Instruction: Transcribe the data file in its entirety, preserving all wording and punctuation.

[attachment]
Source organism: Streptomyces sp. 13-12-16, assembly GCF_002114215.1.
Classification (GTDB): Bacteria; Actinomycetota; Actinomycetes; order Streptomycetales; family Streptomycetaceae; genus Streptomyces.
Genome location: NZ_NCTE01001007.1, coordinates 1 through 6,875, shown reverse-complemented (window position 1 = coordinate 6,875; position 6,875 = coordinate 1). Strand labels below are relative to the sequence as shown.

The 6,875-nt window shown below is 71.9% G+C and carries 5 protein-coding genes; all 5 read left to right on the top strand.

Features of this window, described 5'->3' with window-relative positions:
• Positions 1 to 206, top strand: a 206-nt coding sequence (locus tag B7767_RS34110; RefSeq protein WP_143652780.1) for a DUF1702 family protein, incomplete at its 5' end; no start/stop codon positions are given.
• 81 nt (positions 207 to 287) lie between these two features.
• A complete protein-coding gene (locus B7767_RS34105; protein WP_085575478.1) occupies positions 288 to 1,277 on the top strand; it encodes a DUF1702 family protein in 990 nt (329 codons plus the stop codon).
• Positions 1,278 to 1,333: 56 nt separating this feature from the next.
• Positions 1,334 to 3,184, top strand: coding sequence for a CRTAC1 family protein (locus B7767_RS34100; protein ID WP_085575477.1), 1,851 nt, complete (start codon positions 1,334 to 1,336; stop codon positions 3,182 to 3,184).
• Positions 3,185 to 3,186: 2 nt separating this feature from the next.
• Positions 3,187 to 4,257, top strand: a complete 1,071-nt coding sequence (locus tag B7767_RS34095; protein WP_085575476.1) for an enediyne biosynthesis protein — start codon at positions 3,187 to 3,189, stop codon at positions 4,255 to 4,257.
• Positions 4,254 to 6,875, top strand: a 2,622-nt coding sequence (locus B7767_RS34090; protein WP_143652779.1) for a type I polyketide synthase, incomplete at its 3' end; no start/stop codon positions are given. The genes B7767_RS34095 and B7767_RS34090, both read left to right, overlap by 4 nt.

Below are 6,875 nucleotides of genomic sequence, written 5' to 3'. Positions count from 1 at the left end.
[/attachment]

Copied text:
Source organism: Streptomyces sp. 13-12-16, assembly GCF_002114215.1.
Classification (GTDB): Bacteria; Actinomycetota; Actinomycetes; order Streptomycetales; family Streptomycetaceae; genus Streptomyces.
Genome location: NZ_NCTE01001007.1, coordinates 1 through 6,875, shown reverse-complemented (window position 1 = coordinate 6,875; position 6,875 = coordinate 1). Strand labels below are relative to the sequence as shown.

The 6,875-nt window shown below is 71.9% G+C and carries 5 protein-coding genes; all 5 read left to right on the top strand.

Features of this window, described 5'->3' with window-relative positions:
• Positions 1 to 206, top strand: a 206-nt coding sequence (locus tag B7767_RS34110; RefSeq protein WP_143652780.1) for a DUF1702 family protein, incomplete at its 5' end; no start/stop codon positions are given.
• 81 nt (positions 207 to 287) lie between these two features.
• A complete protein-coding gene (locus B7767_RS34105; protein WP_085575478.1) occupies positions 288 to 1,277 on the top strand; it encodes a DUF1702 family protein in 990 nt (329 codons plus the stop codon).
• Positions 1,278 to 1,333: 56 nt separating this feature from the next.
• Positions 1,334 to 3,184, top strand: coding sequence for a CRTAC1 family protein (locus B7767_RS34100; protein ID WP_085575477.1), 1,851 nt, complete (start codon positions 1,334 to 1,336; stop codon positions 3,182 to 3,184).
• Positions 3,185 to 3,186: 2 nt separating this feature from the next.
• Positions 3,187 to 4,257, top strand: a complete 1,071-nt coding sequence (locus tag B7767_RS34095; protein WP_085575476.1) for an enediyne biosynthesis protein — start codon at positions 3,187 to 3,189, stop codon at positions 4,255 to 4,257.
• Positions 4,254 to 6,875, top strand: a 2,622-nt coding sequence (locus B7767_RS34090; protein WP_143652779.1) for a type I polyketide synthase, incomplete at its 3' end; no start/stop codon positions are given. The genes B7767_RS34095 and B7767_RS34090, both read left to right, overlap by 4 nt.

Below are 6,875 nucleotides of genomic sequence, written 5' to 3'. Positions count from 1 at the left end.